However, it is heartening to note that the learned writer has, ultimately, acknowledged the worth and credibility of the biblical literature to some extent. He has observed:

Textual criticism has made great progress in the attempt to restore the original text of the OT. Much remains to be done, but on the whole the original text of the OT is as well known as that of any other book that has survived from antiquity and probably better known than most.[17]

The Dummelow's Commentary asserts that the Mosaic authorship regarding the Pentateuch is not genuine:

The traditional view was that Moses was the author of the five books which bear his name in our Bibles; and until comparatively recent times this belief was accepted without question or inquiry regarding its grounds. A thorough study of these books, however, has led many to the conclusion that this view of their authorship does not fit in with the facts, and that another view is necessitated by the evidence which the books themselves present [stress added].[18]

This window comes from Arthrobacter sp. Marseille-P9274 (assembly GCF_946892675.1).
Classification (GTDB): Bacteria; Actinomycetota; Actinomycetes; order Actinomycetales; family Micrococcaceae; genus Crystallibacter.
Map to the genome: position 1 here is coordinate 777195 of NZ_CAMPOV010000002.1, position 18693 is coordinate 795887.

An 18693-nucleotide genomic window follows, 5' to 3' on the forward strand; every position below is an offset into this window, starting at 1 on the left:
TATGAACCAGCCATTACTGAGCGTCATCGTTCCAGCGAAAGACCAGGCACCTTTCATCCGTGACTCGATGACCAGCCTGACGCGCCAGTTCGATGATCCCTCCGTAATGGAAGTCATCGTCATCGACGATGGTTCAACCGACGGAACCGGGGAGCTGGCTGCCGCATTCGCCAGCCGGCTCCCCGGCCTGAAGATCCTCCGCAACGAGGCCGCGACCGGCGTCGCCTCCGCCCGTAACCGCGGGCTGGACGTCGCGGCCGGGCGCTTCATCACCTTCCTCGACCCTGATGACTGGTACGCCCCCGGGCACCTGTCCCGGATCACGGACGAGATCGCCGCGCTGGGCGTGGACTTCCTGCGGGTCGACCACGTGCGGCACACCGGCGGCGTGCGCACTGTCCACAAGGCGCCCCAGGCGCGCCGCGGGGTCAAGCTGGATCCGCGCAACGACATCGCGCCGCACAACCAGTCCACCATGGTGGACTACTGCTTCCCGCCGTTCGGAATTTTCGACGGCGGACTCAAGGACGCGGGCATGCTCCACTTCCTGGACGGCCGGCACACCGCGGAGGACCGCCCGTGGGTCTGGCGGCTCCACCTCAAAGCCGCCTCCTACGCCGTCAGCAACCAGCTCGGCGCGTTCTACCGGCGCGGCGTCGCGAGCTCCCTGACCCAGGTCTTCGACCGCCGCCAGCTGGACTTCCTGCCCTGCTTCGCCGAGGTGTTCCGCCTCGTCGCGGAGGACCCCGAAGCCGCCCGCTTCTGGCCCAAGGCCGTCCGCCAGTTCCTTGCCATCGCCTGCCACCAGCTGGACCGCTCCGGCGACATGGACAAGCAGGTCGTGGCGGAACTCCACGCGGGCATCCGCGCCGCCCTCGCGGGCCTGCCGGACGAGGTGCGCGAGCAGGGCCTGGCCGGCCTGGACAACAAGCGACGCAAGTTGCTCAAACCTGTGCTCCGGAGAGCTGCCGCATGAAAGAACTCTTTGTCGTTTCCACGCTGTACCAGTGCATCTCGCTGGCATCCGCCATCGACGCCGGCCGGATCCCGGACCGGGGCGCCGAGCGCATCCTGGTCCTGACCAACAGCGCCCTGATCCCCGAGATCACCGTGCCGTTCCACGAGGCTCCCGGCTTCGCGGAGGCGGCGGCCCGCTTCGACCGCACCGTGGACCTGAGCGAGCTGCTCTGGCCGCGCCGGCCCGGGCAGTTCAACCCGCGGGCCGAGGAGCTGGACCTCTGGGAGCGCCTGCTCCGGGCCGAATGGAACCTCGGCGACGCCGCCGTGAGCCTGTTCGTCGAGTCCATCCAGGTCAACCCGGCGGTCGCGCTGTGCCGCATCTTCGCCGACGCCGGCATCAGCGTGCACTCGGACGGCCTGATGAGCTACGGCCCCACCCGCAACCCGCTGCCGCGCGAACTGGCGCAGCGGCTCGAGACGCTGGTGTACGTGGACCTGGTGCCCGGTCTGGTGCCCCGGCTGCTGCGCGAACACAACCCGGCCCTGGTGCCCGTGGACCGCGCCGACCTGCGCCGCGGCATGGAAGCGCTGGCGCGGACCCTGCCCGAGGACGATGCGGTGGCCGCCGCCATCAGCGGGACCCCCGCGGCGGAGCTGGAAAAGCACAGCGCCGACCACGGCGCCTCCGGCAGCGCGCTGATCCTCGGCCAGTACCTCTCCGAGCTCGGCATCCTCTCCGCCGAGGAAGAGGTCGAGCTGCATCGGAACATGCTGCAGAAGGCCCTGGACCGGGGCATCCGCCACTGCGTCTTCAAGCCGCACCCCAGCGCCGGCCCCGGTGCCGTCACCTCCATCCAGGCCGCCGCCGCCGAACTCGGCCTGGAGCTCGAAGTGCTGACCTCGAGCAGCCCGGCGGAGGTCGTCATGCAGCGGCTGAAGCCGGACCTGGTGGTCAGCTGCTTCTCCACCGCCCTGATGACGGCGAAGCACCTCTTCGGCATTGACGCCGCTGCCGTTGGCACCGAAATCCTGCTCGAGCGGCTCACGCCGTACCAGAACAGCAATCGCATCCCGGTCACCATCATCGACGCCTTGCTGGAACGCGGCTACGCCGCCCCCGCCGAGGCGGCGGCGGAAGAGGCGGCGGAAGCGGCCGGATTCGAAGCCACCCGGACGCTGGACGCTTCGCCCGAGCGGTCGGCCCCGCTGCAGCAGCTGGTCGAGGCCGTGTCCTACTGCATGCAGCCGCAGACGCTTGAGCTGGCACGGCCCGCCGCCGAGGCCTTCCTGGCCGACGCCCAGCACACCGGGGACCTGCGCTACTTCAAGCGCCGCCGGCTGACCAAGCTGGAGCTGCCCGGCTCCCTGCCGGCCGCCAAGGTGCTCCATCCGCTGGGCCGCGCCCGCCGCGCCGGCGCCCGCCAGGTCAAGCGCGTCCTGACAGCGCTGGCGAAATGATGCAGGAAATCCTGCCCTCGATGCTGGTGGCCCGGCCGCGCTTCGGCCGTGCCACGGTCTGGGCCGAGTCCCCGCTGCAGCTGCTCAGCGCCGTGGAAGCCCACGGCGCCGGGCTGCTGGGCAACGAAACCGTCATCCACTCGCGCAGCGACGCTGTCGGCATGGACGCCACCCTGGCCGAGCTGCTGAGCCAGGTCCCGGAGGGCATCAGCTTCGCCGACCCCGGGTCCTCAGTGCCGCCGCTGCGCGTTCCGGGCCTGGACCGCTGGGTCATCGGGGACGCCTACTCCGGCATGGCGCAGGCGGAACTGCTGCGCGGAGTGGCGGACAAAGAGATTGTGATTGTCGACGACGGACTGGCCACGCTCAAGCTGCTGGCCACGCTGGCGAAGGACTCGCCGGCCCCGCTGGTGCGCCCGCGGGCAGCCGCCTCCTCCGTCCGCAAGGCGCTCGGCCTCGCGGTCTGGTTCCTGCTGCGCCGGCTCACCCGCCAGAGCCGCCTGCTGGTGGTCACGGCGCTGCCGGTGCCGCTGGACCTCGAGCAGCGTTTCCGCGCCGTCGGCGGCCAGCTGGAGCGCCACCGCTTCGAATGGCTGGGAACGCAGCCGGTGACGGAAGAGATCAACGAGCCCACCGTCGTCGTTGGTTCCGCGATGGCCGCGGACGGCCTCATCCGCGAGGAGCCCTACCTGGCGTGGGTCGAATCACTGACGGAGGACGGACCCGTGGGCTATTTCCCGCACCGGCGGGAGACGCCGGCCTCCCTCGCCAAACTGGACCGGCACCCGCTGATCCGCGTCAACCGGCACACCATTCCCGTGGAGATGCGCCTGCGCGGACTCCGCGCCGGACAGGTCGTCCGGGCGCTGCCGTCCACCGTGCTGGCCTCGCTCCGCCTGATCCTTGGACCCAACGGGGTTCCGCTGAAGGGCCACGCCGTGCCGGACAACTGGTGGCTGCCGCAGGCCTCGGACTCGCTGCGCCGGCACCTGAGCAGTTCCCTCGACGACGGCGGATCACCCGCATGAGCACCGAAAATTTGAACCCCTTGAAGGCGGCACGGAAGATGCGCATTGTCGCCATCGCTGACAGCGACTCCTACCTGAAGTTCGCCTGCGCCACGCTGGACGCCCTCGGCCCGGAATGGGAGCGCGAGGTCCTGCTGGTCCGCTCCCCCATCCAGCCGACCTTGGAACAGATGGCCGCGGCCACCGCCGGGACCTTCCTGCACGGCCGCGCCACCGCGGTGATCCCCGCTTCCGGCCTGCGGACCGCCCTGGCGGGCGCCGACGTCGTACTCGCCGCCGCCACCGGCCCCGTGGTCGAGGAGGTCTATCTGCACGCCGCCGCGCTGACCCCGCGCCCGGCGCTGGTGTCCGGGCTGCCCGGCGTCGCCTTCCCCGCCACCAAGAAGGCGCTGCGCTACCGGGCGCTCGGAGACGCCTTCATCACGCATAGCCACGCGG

The Dummelow's Commentary expresses the view that the Pentateuch was anonymously written and it is not fair to ascribe it to Moses in its present form:

It must also be noted that as a whole the five books are anonymously written, and that there is no passage in the OT which claims Moses as their author. The 'Law of Moses' indeed is frequently spoken of, and it is unquestionable that Israelite law did originate with him; but this expression is not evidence that Moses was the writer of the Pentateuch as we have it, or that the laws which it contains represent throughout his unmodified legislation. (….).

On close examination, however, it must be admitted that the Pentateuch reveals many features inconsistent with the traditional view that in its present form it is the work of Moses. For instance it may be safely granted that Moses did not write the account of his own death in Dt 34. (…). In Gn 14:14 and Dt 34 mention is made of Dan; but the territory did not receive that name till it was conquered by the Danites, long after the death of Moses (Josh 19:47 Jg 18:29). (….).